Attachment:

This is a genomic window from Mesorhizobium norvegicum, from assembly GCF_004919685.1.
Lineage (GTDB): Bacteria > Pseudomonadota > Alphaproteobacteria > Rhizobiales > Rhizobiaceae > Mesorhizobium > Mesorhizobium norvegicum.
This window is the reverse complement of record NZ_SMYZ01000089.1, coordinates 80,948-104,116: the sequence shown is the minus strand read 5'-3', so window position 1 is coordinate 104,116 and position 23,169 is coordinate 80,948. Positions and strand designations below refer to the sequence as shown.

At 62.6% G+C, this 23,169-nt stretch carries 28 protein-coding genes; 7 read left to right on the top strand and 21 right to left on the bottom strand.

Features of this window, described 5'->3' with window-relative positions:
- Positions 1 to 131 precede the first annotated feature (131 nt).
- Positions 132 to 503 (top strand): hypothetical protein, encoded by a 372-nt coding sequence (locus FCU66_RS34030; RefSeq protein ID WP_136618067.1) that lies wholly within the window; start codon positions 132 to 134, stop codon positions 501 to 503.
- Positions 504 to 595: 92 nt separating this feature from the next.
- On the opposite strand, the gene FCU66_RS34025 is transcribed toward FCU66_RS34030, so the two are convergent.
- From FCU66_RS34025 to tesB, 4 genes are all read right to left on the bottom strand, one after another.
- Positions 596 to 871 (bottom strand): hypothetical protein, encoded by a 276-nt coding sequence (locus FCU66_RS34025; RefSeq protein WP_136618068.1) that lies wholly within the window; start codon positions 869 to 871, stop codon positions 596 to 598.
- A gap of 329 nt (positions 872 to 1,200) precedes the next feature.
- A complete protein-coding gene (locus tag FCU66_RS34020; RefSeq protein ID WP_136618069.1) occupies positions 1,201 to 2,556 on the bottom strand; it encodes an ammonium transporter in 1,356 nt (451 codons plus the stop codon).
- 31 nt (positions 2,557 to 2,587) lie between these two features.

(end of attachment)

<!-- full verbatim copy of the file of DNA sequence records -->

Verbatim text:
This is a genomic window from Mesorhizobium norvegicum, from assembly GCF_004919685.1.
Lineage (GTDB): Bacteria > Pseudomonadota > Alphaproteobacteria > Rhizobiales > Rhizobiaceae > Mesorhizobium > Mesorhizobium norvegicum.
This window is the reverse complement of record NZ_SMYZ01000089.1, coordinates 80,948-104,116: the sequence shown is the minus strand read 5'-3', so window position 1 is coordinate 104,116 and position 23,169 is coordinate 80,948. Positions and strand designations below refer to the sequence as shown.

At 62.6% G+C, this 23,169-nt stretch carries 28 protein-coding genes; 7 read left to right on the top strand and 21 right to left on the bottom strand.

Features of this window, described 5'->3' with window-relative positions:
- Positions 1 to 131 precede the first annotated feature (131 nt).
- Positions 132 to 503 (top strand): hypothetical protein, encoded by a 372-nt coding sequence (locus FCU66_RS34030; RefSeq protein ID WP_136618067.1) that lies wholly within the window; start codon positions 132 to 134, stop codon positions 501 to 503.
- Positions 504 to 595: 92 nt separating this feature from the next.
- On the opposite strand, the gene FCU66_RS34025 is transcribed toward FCU66_RS34030, so the two are convergent.
- From FCU66_RS34025 to tesB, 4 genes are all read right to left on the bottom strand, one after another.
- Positions 596 to 871 (bottom strand): hypothetical protein, encoded by a 276-nt coding sequence (locus FCU66_RS34025; RefSeq protein WP_136618068.1) that lies wholly within the window; start codon positions 869 to 871, stop codon positions 596 to 598.
- A gap of 329 nt (positions 872 to 1,200) precedes the next feature.
- A complete protein-coding gene (locus tag FCU66_RS34020; RefSeq protein ID WP_136618069.1) occupies positions 1,201 to 2,556 on the bottom strand; it encodes an ammonium transporter in 1,356 nt (451 codons plus the stop codon).
- 31 nt (positions 2,557 to 2,587) lie between these two features.